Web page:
Shooting leaves several dead in a church in Germany

Shooting leaves several dead in a church in Germany

Armed police near the scene of a shooting in Hamburg, Germany, on March 9, 2023, when one or more people opened fire in a church. (Jonas Walzberg/dpa via AP)

BERLIN (AP) — Several people were killed and injured in a shootout at a building used by Jehovah’s Witnesses in the northern German city of Hamburg, police said.

“We only know that several people died here; several others are injured, they have been taken to hospitals,” Holger Vehren, a police spokesman, said of the shooting in the Gross Borstel district of the country’s second-largest city.

The spokesman said he had no information on the severity of the injuries of the injured. Police did not confirm German media reports which, without citing sources, said there were six or seven dead.

David Semonian, a spokesperson for the United States-based Jehovah’s Witnesses, told The Associated Press in an emailed statement early Friday that members “around the world mourn the victims of this traumatic event.”

“Local congregation elders are providing pastoral care to those affected by the events, he wrote. We understand that the details of this crime are still being investigated by authorities. We appreciate the help bravery provided by police and emergency services.

In a Twitter update early Friday, Hamburg police said they believed there was only one shooter, noting that security forces were gradually withdrawing from the area.

“The investigation into the motive for the crime is continuing,” he added.

Hamburg security officials said they will hold a press conference on Friday afternoon to offer more information.

The scene of the shooting was the Kingdom Hall of Jehovah’s Witnesses, a modern three-story building located next to an auto repair shop.

Vehren said police received a report of the shooting around 9:15 p.m. and quickly arrived on the scene.

Officers found people with apparent gunshot wounds on the ground floor, heard a gunshot on one of the upper floors and found a person with a fatal wound, who may have been the shooter , he added, noting that they had not used their firearms.

According to Vehren, there was no indication that the shooter was fleeing and it seemed likely that he was in the building or one of the dead.

During the night, forensic investigators, dressed in protective suits, could be seen working in the building.

Laura Bauch, a student who lives near the site, said “there were about four shooting periods”, according to German news agency dpa. “There were always multiple shots during these periods, at intervals of about 20 seconds to minutes.”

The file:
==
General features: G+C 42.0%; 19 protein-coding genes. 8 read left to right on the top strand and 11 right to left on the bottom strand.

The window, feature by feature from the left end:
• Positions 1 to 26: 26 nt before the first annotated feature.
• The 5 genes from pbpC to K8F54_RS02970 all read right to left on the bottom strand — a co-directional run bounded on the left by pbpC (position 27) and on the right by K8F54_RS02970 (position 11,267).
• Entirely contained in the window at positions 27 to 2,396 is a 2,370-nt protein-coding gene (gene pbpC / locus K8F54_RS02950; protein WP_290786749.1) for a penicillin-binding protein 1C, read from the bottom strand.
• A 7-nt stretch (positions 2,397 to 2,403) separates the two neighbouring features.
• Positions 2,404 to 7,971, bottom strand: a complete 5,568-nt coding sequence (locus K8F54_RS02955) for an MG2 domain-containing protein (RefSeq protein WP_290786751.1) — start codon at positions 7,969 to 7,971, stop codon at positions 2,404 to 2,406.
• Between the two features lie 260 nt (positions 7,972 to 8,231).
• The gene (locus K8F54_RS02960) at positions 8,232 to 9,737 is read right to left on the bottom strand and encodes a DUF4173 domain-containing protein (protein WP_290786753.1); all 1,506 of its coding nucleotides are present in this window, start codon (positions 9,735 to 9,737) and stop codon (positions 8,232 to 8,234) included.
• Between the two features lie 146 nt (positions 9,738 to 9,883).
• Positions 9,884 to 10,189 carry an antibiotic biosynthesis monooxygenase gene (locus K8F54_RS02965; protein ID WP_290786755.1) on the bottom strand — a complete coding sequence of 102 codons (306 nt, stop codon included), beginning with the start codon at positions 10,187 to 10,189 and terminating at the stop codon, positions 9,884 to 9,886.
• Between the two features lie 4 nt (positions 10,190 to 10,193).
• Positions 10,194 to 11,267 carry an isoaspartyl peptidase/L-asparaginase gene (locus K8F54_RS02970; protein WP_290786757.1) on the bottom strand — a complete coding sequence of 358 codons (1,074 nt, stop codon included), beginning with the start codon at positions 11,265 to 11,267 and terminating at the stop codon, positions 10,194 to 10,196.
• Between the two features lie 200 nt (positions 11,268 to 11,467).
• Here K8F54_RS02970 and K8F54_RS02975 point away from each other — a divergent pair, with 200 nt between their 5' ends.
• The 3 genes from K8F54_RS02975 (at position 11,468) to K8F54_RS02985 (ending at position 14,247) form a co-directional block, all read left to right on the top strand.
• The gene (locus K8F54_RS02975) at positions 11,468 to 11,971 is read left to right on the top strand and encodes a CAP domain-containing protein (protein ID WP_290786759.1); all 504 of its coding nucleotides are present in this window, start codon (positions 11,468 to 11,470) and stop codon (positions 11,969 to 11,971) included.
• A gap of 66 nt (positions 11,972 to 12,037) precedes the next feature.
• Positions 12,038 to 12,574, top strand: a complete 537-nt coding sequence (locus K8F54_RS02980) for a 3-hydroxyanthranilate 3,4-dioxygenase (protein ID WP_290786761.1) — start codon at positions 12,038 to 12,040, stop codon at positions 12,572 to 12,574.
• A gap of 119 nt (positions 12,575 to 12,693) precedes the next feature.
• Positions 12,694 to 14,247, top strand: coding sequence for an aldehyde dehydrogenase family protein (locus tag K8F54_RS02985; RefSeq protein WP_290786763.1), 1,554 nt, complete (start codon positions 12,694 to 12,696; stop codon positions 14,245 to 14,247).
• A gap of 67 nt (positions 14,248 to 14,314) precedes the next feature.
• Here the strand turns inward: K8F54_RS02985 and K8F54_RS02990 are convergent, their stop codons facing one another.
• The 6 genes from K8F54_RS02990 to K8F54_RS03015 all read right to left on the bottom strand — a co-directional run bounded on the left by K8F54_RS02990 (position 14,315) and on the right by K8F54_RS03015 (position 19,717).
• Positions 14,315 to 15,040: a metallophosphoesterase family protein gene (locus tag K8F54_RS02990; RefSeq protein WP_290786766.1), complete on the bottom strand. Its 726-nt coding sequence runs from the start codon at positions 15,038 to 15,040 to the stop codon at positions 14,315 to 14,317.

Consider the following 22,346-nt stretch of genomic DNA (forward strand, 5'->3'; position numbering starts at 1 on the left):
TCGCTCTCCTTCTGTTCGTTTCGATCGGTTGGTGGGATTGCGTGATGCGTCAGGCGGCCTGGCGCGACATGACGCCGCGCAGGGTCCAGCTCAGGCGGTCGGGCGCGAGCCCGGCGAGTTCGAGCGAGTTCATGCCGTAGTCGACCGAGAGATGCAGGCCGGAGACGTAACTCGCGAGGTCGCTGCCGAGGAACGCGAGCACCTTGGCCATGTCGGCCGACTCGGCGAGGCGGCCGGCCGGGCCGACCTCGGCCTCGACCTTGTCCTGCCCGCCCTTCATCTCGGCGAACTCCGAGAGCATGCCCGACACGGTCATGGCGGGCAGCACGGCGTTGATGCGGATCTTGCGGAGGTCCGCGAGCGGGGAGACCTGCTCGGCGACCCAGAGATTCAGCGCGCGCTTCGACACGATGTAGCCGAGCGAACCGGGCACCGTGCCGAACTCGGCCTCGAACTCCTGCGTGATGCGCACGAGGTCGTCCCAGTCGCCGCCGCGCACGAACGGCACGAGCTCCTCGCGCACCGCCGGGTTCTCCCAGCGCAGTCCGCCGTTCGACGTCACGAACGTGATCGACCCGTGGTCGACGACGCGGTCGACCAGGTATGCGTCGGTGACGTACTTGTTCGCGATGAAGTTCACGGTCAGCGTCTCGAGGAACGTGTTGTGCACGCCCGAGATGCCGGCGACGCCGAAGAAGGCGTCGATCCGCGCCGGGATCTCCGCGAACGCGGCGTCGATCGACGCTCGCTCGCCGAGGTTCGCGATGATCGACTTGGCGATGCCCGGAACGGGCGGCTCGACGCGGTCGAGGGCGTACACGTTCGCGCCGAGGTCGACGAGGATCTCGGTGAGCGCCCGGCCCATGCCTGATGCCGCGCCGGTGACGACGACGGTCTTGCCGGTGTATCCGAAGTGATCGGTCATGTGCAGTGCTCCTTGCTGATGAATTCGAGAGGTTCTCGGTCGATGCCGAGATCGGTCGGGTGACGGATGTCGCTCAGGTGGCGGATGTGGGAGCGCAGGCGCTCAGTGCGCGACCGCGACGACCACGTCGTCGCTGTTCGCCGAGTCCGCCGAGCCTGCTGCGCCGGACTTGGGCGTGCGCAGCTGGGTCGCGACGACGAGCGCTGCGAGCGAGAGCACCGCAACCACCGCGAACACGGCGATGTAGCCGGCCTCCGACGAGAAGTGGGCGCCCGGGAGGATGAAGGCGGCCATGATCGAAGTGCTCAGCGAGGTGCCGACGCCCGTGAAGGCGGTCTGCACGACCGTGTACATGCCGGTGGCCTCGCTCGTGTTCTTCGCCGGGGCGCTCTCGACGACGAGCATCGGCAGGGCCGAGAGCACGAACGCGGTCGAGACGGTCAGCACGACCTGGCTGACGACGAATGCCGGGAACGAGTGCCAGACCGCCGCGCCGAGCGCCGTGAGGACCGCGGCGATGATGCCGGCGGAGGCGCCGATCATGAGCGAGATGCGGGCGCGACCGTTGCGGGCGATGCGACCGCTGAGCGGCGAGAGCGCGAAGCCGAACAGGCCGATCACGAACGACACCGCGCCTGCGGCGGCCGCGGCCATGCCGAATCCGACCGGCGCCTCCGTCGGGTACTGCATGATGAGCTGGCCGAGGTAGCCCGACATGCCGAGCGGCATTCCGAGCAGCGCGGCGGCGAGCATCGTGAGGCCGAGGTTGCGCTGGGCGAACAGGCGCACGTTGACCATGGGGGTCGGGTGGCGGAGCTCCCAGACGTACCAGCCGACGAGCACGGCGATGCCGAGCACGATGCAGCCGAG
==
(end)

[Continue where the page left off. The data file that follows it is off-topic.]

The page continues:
He said he looked out the window and saw a person running from the ground floor to the second floor of the Jehovah’s Witness compound.

Gregor Miesbach, who can see the building from where he lives, was alerted by the sound of gunfire and filmed a person entering the building through a window. Then gunshots started to be heard from inside. Afterwards, the person apparently leaves the scene, is seen in the yard and fires more shots inside.

Miesbach told TV news channel NonstopNews that he heard at least 25 gunshots. After police arrived, a final shot was heard about five minutes later, he said.

His recording, published in the online edition of the Bild newspaper, showed a person firing several shots into the building through a first-story window before the lights in the room went out.

Police had no information about the event unfolding at the scene when the shooting occurred or possible motive. Vehren said “the background remains completely unknown.”

Hamburg Mayor Peter Tschentscher tweeted that the news was “shocking” and offered his condolences to the families of the victims.

Jehovah’s Witnesses are part of an international church founded in the United States in the 19th century, with headquarters in Warwick, New York. They say they have around 8.7 million members worldwide and around 170,000 in Germany.

Its members are known for their evangelistic efforts, including door-to-door outreach and the distribution of literature in public squares. Among the church’s distinctive practices are the refusal to bear arms, receive blood transfusions, salute a national flag, or serve in a secular government.


Associated Press writer David Rising in Bangkok contributed to this report.

Melissa Galbraith
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